Cabrillo Stage Rent
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Review: Cabrillo Stage’s ‘Rent’

Revival of legendary Broadway musical is well-timed

Cabrillo Stage kicks off its summer season with ‘Rent.’ PHOTO: JANA MARCUS

It’s all about the struggle to embrace life and hope in the face of fear and death. But the mood is fiercely positive in Rent, the groundbreaking musical now on the boards at Cabrillo Stage, the opening salvo in its summer musical theater season.

First produced in New York in 1996, Jonathan Larson’s acclaimed musical went on to win the Pulitzer Prize, a Tony, and many other awards for its timely story of impoverished artists and other bohemians living defiantly under the shadow of AIDS in New York City’s East Village. Twenty-two years later, the theme of choosing love over fear is as potent as ever, delivered soundly in this slightly uneven but mostly compelling Cabrillo production.

Like West Side Story before it, Rent is an adaptation of a classic from another medium updated for musical theater. For Larson, the inspiration was the Puccini opera, La Bohème, about artists and poets facing poverty and deadly tuberculosis in the garrets of Paris. The characters in Rent share a freezing loft in the Village; there’s no heat, and they can’t pay the rent, for which they’re about to be evicted to join their homeless friends in the tent city next door.

Our entry into this world is Mark (ingratiating Sean Okuniewicz), observing it all through his videocam, and providing wry commentary. His roommate, rock musician Roger (Joey Pisacane, who has a brooding look and a colorful rock voice), is haunted by the specter of AIDS; his previous girlfriend committed suicide after learning she was HIV-positive. He’s determined to write one great song “to redeem this empty life.” But he keeps getting waylaid by Mimi (powerhouse singer Kiana Hamzehi), the erotic dancer and part-time junkie upstairs who wants to spark with him.

Sadie Rose brings edgy pizzazz to the role of Mark’s ex, bi-sexual performance artist, Maureen, who’s moved on to lesbian lawyer Joanne (Brianne Lopez-Cole.) (Finding common ground in mutual exasperation, Joanne and Mark sing a very funny duet, “The Maureen Tango.”) Meanwhile, gay NYU professor, Collins (the appealing Ronald Johnson Jr.) falls in love with perky street musician/drag queen Angel (a standout performance by Vinh Nguyen, who steals every scene with his exuberance and killer grin).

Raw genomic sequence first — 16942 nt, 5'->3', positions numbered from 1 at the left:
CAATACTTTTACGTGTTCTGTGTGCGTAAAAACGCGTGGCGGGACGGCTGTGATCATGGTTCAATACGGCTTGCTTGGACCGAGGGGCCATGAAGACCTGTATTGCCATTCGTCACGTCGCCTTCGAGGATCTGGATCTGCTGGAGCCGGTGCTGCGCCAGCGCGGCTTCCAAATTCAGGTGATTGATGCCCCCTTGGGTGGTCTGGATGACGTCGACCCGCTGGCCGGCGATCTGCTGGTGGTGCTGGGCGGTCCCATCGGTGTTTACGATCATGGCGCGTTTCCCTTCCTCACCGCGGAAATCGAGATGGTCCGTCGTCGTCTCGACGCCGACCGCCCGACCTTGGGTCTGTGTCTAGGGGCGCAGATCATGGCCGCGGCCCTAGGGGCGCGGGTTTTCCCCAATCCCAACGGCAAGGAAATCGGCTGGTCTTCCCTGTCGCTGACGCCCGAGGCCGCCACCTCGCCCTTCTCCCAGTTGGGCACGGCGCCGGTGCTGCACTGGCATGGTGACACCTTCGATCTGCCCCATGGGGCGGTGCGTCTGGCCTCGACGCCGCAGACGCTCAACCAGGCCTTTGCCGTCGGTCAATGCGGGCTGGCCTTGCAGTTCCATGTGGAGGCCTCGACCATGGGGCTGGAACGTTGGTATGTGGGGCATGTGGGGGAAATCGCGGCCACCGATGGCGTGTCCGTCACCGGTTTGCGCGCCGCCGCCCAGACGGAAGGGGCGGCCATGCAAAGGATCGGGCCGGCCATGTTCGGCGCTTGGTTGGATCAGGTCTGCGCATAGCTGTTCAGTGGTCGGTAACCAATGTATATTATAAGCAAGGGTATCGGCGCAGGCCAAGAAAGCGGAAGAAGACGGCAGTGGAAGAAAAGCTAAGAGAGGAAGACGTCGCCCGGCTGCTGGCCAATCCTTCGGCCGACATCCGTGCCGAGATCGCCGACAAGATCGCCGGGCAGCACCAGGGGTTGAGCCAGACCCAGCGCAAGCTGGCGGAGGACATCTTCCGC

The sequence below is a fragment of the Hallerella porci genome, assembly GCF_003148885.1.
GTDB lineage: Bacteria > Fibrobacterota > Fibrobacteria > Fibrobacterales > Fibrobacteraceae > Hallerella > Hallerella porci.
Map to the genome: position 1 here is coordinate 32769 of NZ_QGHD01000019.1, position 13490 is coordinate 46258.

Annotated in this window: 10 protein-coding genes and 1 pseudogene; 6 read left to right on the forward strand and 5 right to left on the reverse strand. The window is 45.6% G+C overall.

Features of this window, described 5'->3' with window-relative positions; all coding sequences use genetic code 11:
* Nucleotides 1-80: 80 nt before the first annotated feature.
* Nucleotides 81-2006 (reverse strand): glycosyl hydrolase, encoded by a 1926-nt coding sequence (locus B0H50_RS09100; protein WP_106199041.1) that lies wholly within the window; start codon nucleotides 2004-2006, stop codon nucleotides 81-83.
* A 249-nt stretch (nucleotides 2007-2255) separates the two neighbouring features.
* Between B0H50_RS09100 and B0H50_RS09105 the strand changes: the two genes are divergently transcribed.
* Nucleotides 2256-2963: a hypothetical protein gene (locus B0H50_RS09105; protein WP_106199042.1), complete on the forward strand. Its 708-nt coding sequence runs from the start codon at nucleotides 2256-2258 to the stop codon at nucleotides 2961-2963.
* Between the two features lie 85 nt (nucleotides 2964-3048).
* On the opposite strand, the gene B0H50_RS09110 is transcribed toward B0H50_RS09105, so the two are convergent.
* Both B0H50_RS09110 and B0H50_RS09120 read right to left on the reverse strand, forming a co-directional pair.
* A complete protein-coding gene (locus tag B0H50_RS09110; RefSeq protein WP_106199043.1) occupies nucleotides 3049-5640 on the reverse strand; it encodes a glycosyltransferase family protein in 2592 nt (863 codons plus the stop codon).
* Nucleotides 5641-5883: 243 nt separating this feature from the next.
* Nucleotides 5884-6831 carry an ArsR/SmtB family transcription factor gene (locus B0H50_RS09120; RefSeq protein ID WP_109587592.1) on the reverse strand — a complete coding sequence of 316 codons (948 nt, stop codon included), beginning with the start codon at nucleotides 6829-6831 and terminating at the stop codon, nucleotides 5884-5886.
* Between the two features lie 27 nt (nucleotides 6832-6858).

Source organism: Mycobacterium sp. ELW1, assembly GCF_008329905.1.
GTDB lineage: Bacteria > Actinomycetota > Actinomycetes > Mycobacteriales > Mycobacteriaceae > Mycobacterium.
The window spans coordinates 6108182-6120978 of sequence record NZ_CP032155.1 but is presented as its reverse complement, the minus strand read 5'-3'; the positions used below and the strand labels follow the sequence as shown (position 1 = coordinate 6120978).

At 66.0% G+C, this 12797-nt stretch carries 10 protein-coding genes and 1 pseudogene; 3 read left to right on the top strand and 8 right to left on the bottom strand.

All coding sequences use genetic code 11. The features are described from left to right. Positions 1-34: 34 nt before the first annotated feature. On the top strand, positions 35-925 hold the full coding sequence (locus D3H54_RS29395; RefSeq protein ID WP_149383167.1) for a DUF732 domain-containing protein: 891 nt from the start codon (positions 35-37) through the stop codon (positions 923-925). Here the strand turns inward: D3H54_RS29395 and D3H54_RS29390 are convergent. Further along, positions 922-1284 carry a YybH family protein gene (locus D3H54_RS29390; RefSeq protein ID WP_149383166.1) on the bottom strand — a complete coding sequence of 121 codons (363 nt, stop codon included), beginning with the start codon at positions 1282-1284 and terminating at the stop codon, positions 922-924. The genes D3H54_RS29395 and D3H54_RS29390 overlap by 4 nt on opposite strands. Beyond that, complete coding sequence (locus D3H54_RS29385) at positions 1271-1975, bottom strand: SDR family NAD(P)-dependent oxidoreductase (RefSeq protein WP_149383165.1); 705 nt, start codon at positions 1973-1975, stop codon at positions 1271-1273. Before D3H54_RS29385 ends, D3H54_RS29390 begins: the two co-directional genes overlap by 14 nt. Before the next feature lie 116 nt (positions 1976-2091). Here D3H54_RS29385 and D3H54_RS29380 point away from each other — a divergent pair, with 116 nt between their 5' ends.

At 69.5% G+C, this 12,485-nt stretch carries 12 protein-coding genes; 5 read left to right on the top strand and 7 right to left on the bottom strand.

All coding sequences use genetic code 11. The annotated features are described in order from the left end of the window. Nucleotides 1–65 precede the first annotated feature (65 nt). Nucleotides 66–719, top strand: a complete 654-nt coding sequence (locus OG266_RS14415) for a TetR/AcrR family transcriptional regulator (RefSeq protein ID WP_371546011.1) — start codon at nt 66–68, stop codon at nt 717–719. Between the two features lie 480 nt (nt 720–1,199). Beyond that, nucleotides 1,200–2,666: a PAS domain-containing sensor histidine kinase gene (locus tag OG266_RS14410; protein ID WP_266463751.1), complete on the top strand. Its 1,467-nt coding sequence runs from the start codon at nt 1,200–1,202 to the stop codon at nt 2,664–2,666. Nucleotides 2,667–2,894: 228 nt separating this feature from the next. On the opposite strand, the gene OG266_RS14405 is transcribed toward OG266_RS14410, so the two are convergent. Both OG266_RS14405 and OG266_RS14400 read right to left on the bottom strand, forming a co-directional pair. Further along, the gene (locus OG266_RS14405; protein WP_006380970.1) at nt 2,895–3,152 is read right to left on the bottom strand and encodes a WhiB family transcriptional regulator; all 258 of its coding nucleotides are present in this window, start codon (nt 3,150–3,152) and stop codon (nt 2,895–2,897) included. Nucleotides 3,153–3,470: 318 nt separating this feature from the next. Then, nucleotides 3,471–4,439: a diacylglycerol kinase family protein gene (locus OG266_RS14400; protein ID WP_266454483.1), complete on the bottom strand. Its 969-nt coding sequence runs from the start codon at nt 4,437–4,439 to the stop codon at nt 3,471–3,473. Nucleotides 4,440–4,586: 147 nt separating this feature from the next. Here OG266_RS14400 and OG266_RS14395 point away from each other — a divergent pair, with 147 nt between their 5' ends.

The complex story is stuffed with subplots and supporting characters; the 18-song opening act feels especially long (even though it takes place over a single day, Christmas Eve). But director Dustin Leonard’s inventive staging and Brance William Souza’s smart choreography keep things moving and on track. And the company makes the most of the best material.

The show’s powerfully simple message—to embrace each day of life and believe in the possibility of love—is delivered con brio in emotional ballads like “Will I?,”  “Without You,” and the ensemble anthem “Seasons of Love.” In contrast, there’s the pretentious hilarity of Maureen’s performance art piece, “Over The Moon.” Rose and Lopez-Cole are also particularly effective in their raucous smackdown duet, “Take Me Or Leave Me.”

All that said, there are still a few wrinkles in the production. While it works to have the adroit five-man rock combo onstage the whole time, on opening night, there were occasional issues of relative volume between the band and the singers. Sound clarity could be a problem too; in Mimi’s Act I solo, “Out Tonight,” Hamzehi sings and dances with verve, but it was difficult to understand her lyrics.

But the production gets a grip in Act II: the narrative gains purpose, and the emotions are more incisive. Even the sound cleared up. The peculiar touch of magic realism in the play’s final moments feels at odds with the streetwise sensibility of the rest of the story, but by then, the energetic cast has already won us over.

 

INFO: The Cabrillo Stage production of Rent plays through July 15 at the Cabrillo Crocker Theater. Call 479-6154, or visit cabrillostage.com.

 

Film Reviewer at Good Times |

Lisa Jensen grew up in Hermosa Beach, CA, watching old movies on TV with her mom. After graduating from UCSC, she worked at a movie theater, and a bookstore, before signing on as a stringer for the chief film critic at Good Times, in 1975. A year later, she inherited the job. Thousands of reviews later, she still loves the movies!

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